We all know working in the building and construction industry can be a noisy job! With the typical noise of an angle grinder (110 dB) being reminiscent of attending a live rock concert, this can have negative consequences when carrying out building and construction projects, particularly in noise sensitive areas.
Whether you are cutting, grinding or drilling, extra consideration for noise needs to be taken when working in the following noise sensitive areas:
- Hospitals – Noise can lengthen hospital stays by slowing the recovery rate due to increased metabolism, quickened heart rate and elevated blood pressure. It can also increase stress levels and fatigue of the staff*
- Schools – Noise can be distracting for the pupils and can affect performance in memory tasks and reading. Children with special needs are also more susceptible to noise †
- Elderly People – Excessive noise near care homes, especially those with dementia patients, can cause confusion, illusions, frustration and agitation ‡
- Offices – Nearby construction work can be distracting for workers and can affect their performance
- Residential spaces - This is more likely to trigger noise complaints as the majority of people expect their home to be somewhere to relax and not be disturbed. This is especially the case for people who work night shifts and may be trying to sleep during the day
Minimising Construction Noise
One way to reduce this risk is by using quieter equipment. Silent diamond blades, such as Norton Silencio has up to 15 dB reduction in cutting noise, equivalent to up to 30 times less noise than a standard product. With more and more local regulations preventing excessive noise levels, the Norton Silencio is an ideal option as it protects the surrounding area from disturbing cutting noise.
With 17mm high segments, it has excellent cutting speed even on hard materials like granite. It can be used on reinforced concrete, concrete, bricks, natural stones (such as flintstone, granite, sandstone), block paviours, and all general purpose building materials.
Order via your sales representative or contact us to find out more.
In addition to using quieter equipment, there are other things you can do to limit noise levels:
- Move the equipment further away using extension cords
- Build temporary sound barriers to block the noise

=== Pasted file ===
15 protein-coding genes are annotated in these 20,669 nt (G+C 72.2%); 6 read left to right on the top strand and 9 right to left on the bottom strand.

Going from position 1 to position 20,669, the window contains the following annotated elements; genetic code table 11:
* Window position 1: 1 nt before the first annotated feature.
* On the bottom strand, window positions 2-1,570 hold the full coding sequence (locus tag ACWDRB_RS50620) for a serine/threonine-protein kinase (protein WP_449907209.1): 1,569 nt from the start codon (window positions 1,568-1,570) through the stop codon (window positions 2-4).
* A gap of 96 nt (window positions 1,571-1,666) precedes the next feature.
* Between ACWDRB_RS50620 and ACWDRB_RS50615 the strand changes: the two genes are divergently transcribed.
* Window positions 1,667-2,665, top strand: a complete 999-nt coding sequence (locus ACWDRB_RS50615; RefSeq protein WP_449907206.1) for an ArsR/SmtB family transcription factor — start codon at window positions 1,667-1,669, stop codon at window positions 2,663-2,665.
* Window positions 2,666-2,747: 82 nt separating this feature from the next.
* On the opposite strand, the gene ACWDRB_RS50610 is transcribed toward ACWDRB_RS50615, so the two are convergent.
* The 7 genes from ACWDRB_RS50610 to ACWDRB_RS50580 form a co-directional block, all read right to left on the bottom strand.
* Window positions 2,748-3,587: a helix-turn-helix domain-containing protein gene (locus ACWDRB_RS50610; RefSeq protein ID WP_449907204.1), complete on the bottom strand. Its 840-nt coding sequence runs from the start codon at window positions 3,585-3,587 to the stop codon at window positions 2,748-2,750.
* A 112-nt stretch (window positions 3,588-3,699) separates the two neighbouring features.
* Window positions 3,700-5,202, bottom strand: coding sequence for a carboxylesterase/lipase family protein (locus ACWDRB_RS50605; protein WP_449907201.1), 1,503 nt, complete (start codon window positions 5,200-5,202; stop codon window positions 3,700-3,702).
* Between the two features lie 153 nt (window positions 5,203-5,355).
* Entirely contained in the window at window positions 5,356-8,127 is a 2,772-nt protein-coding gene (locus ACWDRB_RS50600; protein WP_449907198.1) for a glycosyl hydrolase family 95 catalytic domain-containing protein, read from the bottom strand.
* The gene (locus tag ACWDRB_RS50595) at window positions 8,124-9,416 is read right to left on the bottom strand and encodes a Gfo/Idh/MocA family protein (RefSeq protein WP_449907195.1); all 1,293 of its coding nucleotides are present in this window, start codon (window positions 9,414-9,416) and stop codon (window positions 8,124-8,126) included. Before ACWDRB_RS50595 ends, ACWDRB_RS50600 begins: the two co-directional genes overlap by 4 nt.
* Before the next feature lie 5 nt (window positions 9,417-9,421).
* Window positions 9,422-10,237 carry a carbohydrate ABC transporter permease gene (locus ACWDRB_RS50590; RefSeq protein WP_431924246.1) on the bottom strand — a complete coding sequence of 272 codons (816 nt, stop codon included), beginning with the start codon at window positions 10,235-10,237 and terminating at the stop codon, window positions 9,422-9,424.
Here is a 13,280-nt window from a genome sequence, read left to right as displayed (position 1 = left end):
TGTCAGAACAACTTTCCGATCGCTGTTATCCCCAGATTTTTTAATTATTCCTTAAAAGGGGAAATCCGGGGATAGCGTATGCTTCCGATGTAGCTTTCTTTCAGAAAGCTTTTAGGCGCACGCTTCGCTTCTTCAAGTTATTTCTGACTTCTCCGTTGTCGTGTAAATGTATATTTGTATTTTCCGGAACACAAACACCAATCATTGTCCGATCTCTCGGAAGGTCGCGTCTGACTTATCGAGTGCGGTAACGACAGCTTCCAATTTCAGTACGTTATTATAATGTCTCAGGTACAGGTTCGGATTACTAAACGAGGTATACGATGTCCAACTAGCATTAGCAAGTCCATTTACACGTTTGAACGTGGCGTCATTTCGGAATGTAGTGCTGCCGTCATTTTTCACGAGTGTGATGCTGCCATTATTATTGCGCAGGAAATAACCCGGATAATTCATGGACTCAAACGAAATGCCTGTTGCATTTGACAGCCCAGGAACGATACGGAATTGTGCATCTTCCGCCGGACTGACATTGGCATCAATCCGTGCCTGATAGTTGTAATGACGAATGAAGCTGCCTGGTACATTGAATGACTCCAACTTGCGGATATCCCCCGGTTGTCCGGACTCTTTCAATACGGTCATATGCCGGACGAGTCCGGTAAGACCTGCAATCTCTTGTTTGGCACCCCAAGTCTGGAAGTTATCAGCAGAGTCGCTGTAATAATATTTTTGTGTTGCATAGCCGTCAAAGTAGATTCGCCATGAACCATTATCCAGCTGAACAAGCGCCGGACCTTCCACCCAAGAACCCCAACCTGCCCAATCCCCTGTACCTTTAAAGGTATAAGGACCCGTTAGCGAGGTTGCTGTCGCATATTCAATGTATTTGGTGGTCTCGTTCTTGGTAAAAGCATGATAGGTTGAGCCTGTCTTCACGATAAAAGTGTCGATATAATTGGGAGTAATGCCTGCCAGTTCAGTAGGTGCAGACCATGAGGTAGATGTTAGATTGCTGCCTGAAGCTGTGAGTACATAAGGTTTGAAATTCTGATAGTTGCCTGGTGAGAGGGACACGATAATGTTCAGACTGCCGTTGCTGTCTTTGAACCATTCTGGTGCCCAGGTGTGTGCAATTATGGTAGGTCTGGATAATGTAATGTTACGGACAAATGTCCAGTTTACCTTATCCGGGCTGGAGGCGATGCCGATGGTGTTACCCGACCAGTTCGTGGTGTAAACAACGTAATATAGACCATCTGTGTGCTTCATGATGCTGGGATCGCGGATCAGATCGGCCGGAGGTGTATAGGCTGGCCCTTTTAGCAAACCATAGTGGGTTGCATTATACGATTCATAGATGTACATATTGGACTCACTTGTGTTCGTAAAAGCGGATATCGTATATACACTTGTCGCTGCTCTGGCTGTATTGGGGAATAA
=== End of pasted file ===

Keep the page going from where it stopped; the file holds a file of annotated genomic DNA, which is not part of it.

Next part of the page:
- Carry out louder tasks when there are less people around
- Limit the hours worked in a hazardous noise area and include ‘quiet days’ when scheduling work
- Make sure you effectively maintain equipment as loose and worn parts can vibrate creating noise
- Post warning signs in hazardous areas and near equipment
- Avoid working in enclosed spaces which reflect noise back and increase exposure levels
As well as having a potential negative effect on others in noise sensitive areas, the noise from using construction tools can also increase the risk of Noise Induced Hearing Loss (NIHL) to the user.
Regular exposure to noise levels of 110 dB or more for periods longer than one minute can cause hearing loss and tinnitus, the perception of noise or ringing in the ears. The higher the noise level, the faster the hearing loss. It also affects your ability of what is going on around you, which may increase your chance of being involved in an accident. Gradual exposure to loud noise can turn into permanent hearing loss and cannot be corrected with surgery or hearing aids.
A research study by the Building Trades National Medical Screening Program (BTMed) § found that the construction industry saw the second highest number of workers exposed to noise hazards (manufacturing was the first), with nearly 80% of welders suffering from hearing loss and 47% or roofers experiencing NIHL. The National Institute for Occupational Safety and Health (NIOSH) found that a 25-year old carpenter is likely to have the ears of 50-year old person who has not been exposed to noise.
It’s important for construction workers to always wear hearing protection, such as ear defenders, foam ear plugs, custom molded plugs and canal caps. However, don’t rely on hearing protection as the only control as every care must be taken to reduce the noise in the first instance.
Other PPE equipment is needed to ensure you carry out the task safely, including safety glasses, safety footwear and head protection to protect you from other risks when using machinery, such as flying debris and sparks. If you’re routinely exposed to excessive noise levels, annual hearing tests should be carried out to determine if more needs to be done to protect your hearing.
According to the HSE (Health and Safety Executive) and the Control of Noise at Work Regulations 2005, employers are required to inform workers about the hazards they face on the job and provide safety training in a language they can understand and how they can protect themselves. Click here to find out more from the HSE about how you can control the risks of producing high noise levels.
For more information about how Norton can help reduce noise in your construction project, please contact our experts by completing our web form
* Vaidyanathan, S, 2014